PLAN FOR TRANSITION TO RENEWABLES—-VEEP TO STAKEHOLDERS.
The costs associated with the continued use of fossil fuels as a driver of the economy are high now and may go even higher, and it is important that Ghana, as well as her neighbours and the rest of the developing world urgently put in place comprehensive, viable plans to cater for the transition from fossil fuels to renewables, Vice President Bawumia has stated.
The Vice President, who issued the clarion call on Tuesday, February 22, 2022, said the effects of global warming, primarily caused by the emission of greenhouse gases through the use of fossil fuels, are becoming increasingly evident, with the costs to humanity becoming increasingly prohibitive.
It is therefore imperative, he maintains, to take actions to slow down climate change and put in place measures to address the costs associated with it as soon as practicable, including costs arising from the transition from the use of fossil fuels to renewables.
Dr Bawumia made the call when he addressed the opening ceremony for a National Energy Transition Forum organized by the Ministry of Energy in collaboration with the Ministries of Transport, Finance, and Environment, Science, Technology and Innovation in Accra. It is under the theme ‘Moving Ghana Towards A Net-Zero Future.’
“It is estimated that the way in which we produce and use energy accounts for more than 80% of the total greenhouse gas emissions. Although we still need the energy to improve our economy, it has become imperative that we reduce emissions from production and the use of energy by replacing high emitting fuels, particularly fossils with sustainable fuels, such as renewables.
“We all have to aware that this transition is going to take place over the next 30 years, but the costs of that transition are being felt today. There is less and less funding available for oil exploration and exploitation, and we are seeing this in an increase in oil prices globally. We in the developing countries are facing these very high costs of petroleum prices, and that is resulting in many economic impacts such as inflation as prices of goods increase in response to the increase in petroleum prices.
“There are many who have said that the petroleum price increase is going to remain at the high levels; we are not going to see any major declines. How do we as developing countries like Ghana adjust to this new reality, if it becomes a new normal of high oil prices and its impact on the macro variables in our respective economies? It is very clear that we need a plan,” he emphasized.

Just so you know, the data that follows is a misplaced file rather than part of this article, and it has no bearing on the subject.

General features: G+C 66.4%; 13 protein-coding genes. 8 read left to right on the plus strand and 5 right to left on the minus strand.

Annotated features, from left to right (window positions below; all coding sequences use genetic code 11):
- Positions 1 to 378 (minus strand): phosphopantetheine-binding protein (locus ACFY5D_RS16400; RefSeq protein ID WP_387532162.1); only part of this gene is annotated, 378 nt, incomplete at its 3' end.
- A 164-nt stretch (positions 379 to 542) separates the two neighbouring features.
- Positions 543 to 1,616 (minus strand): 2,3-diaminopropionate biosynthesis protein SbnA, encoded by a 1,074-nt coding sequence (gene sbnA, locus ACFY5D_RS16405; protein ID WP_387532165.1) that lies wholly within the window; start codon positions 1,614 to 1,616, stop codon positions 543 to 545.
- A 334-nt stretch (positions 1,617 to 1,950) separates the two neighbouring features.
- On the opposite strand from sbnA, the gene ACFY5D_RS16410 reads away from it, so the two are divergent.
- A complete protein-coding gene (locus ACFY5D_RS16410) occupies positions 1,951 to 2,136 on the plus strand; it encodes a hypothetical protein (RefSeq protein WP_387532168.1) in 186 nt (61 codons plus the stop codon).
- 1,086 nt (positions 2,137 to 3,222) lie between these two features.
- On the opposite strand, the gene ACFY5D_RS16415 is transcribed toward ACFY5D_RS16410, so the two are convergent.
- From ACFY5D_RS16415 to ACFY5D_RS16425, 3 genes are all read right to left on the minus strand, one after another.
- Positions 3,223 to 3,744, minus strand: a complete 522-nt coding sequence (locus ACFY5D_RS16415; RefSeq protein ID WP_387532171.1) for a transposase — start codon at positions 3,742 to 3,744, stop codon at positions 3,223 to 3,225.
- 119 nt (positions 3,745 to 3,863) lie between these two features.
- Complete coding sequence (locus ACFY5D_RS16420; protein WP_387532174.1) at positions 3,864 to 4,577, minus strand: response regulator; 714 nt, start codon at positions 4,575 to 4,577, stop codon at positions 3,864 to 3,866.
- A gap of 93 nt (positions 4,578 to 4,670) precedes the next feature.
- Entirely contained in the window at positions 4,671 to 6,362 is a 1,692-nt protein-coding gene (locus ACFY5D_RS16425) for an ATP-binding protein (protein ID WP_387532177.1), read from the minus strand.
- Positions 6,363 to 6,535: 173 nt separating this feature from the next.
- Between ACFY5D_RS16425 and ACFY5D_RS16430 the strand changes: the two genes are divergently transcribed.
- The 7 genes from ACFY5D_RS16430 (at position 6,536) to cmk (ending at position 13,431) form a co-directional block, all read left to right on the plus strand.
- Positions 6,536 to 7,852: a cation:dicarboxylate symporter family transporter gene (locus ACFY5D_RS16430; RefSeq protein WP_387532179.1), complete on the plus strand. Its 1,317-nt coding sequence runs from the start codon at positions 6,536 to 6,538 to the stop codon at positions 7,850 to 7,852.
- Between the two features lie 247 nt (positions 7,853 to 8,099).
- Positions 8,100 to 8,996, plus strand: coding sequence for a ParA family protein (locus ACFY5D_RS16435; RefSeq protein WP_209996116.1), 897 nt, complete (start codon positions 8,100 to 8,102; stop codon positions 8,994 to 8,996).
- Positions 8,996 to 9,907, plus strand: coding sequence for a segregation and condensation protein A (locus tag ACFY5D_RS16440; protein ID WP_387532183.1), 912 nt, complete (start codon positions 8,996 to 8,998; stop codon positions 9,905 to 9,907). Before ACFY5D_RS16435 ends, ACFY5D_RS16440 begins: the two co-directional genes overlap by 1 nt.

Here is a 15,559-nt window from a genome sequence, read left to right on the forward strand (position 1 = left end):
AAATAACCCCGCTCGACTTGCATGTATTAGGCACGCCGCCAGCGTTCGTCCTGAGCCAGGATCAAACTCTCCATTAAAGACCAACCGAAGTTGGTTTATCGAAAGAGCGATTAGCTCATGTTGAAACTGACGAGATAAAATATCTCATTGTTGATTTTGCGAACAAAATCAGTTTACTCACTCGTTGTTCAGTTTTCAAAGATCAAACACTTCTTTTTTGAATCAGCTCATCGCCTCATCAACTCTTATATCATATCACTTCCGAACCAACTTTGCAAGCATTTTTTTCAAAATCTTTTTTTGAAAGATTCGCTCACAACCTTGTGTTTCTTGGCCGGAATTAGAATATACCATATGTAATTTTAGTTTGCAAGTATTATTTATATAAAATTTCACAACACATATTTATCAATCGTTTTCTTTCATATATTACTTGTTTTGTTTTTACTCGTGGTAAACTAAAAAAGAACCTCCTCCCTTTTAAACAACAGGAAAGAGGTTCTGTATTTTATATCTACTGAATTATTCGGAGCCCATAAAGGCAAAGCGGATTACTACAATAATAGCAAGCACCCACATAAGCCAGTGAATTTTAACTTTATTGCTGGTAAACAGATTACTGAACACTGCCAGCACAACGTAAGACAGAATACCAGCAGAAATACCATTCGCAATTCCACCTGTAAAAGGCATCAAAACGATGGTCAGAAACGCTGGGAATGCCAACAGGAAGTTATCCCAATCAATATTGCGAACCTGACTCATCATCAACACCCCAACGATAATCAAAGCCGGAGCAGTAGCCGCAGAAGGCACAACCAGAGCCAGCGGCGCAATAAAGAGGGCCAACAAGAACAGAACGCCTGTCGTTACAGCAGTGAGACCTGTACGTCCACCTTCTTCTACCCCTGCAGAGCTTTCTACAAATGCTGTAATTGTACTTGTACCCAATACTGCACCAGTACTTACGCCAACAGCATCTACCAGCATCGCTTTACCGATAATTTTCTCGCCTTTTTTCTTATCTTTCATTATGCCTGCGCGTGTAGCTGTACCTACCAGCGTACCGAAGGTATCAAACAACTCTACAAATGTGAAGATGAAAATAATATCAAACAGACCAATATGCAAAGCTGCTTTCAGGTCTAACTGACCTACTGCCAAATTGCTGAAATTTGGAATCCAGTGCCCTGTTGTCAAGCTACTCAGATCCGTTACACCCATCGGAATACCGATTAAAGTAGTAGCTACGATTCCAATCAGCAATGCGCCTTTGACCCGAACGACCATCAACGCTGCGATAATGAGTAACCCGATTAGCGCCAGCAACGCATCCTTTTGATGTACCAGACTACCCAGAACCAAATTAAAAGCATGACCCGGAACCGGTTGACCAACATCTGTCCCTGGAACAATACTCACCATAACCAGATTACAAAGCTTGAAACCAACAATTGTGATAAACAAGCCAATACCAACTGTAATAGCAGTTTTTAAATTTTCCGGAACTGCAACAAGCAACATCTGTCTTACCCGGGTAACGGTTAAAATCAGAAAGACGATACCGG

For starters, Ghana must seek to increase its natural gas-based electricity generation, Dr Bawumia indicated, explaining that the country will harness the use of her gas resources by expanding gas pipelines to key demand centers across the country and increase access to LPG for cooking in households.
“We shall increase the share of modern renewable energy (wind, solar, Waste to Energy, Small/Medium hydropower, hydrogen, etc.) in the national energy mix. Government shall also take steps to promote clean energy sources including biofuels, Compressed Natural Gas (CNG), Electric, Hydrogen fuels, etc. as fuels for vehicles and provide low-carbon and highly competitive energy supply to establish Ghana as an energy and e-mobility hub for the West African Sub-Region.”
To make Ghana’s transition even more effective, Vice President Bawumia proposed an ECOWAS-wide consultation and planning, given Ghana’s leading role in the provision of electricity and the similarity in dynamics in the sub-region.
“Our sub-region has similar challenges; and as a leader in the provision of energy to our neighbours any transition strategies adopted by Ghana will have an effect on our sub-regional neighbours.
“I am therefore encouraging the Ministry of Energy to extend these consultations to our regional stakeholders to incorporate the risks and opportunities the transition offers us as a group.